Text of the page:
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Business Ethics January 31, 2010

Posted by Dwight Furrow in Dwight Furrow's Posts, Ethics.
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Capitalist theory asserts that businesses in a competitive environment will follow ethical norms and be honest, fair, and diligent, if  they aren’t ethical, consumers will not do business with them. Thus, consumer protection legislation is unnecessary.

Whatever modicum of plausibility this view had should have been thoroughly shattered by recent experience—but the theory persists nevertheless.

So how would this theory account for the behavior of the European airline Ryanair?

The Irish Times

RYANAIR HAS appeared in the bottom 10 of an “ethical ranking” of 581 companies, based on environmental performance, corporate social responsibility and information provided to consumers. … Ryanair is ranked 575 on the latest list, just ahead of Occidental Petroleum, US tobacco company Phillip Morris and oil giant Chevron. At the bottom is Monsanto, chiefly known for genetically modified foods.

Henry at Crooked Timber notes:

The company prides itself not only on being perceived as having no social conscience, but as having a reputation for screwing its customers as systematically and mercilessly as possible. Which other airline’s CEO would announce that he wanted to charge passengers to use the toilet as a publicity stunt? Clearly, Ryanair thinks that this reputation is a money spinner for them (it is quite deliberately cultivated), and they have indeed made quite a lot of money. But why (if they are right) would a reputation for shafting your customers be a commercial asset for a consumer-oriented business in a relatively competitive sector? The standard economic account doesn’t seem to provide much insight. Help me out here.

Apparently, there are plenty of customers out there who think being disreputable and unscrupulous is a sign of a good business that can get you to your destination cheaply and safely. Morality is a sign of weakness, inefficiency, and woolly thinking so Ryanair is their kind of outfit.

There is a market for everything; ain’t capitalism grand?

Twittering January 28, 2010

Posted by Dwight Furrow in Culture, Dwight Furrow's Posts, Technology.
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For those of you listening to your Ipods, updating Facebook, tracking 3 Twitter conversations while finishing your defense of the Ontological Argument, here is something else to do: read the Encyclopedia Brittanica’s blog posts on controversies about multitasking.

Technology author Nicholas Carr writes:

The ability to multitask is one of the essential strengths of our infinitely amazing brains. We wouldn’t want to lose it. But as neurobiologists and psychologists have shown, and as Maggie Jackson has carefully documented, we pay a price when we multitask. Because the depth of our attention governs the depth of our thought and our memory, when we multitask we sacrifice understanding and learning. We do more but know less. And the more tasks we juggle and the more quickly we switch between them, the higher the cognitive price we pay.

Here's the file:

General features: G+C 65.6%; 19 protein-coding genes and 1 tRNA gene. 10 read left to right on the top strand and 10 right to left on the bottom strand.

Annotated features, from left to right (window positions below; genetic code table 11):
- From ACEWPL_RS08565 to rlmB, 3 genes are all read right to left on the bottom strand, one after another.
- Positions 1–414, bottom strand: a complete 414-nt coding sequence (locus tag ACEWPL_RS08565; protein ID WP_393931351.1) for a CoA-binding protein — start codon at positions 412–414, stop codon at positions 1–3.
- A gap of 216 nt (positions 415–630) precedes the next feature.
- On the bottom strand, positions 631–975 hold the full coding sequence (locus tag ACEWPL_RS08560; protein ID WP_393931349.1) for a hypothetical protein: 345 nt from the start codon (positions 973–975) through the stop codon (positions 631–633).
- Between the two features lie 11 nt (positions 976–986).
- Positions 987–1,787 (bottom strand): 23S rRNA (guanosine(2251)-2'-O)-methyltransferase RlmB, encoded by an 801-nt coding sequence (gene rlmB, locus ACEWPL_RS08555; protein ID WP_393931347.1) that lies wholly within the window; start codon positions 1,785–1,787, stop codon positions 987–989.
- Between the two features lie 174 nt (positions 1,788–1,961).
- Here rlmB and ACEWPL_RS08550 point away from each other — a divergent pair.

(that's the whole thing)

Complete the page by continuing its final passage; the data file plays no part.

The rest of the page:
The problem today is not that we multitask. We’ve always multitasked. The problem is that we’re always in multitasking mode. The natural busyness of our lives is being amplified by the networked gadgets that constantly send us messages and alerts, bombard us with other bits of important and trivial information, and generally interrupt the train of our thought. The data barrage never lets up. As a result, we devote ever less time to the calmer, more attentive modes of thinking that have always given richness to our intellectual lives and our culture — the modes of thinking that involve concentration, contemplation, reflection, introspection. The less we practice these habits of mind, the more we risk losing them altogether.

There’s evidence that, as Howard Rheingold suggests, we can train ourselves to be better multitaskers, to shift our attention even more swiftly and fluidly among contending chores and stimuli. And that will surely help us navigate the fast-moving stream of modern life. But improving our ability to multitask, neuroscience tells us in no uncertain terms, will never return to us the depth of understanding that comes with attentive, single-minded thought. You can improve your agility at multitasking, but you will never be able to multitask and engage in deep thought at the same time.”

I guess this means that if you are a contemplative sort with a penchant for profundity you should be careful about the multitasking. But if daytime soaps and reality shows are your thing, you might as well be twittering.

book-section-book-cover2 Dwight Furrow is author of

Reviving the Left: The Need to Restore Liberal Values in America

For political commentary by Dwight Furrow visit: www.revivingliberalism.com

Will He Fight? January 28, 2010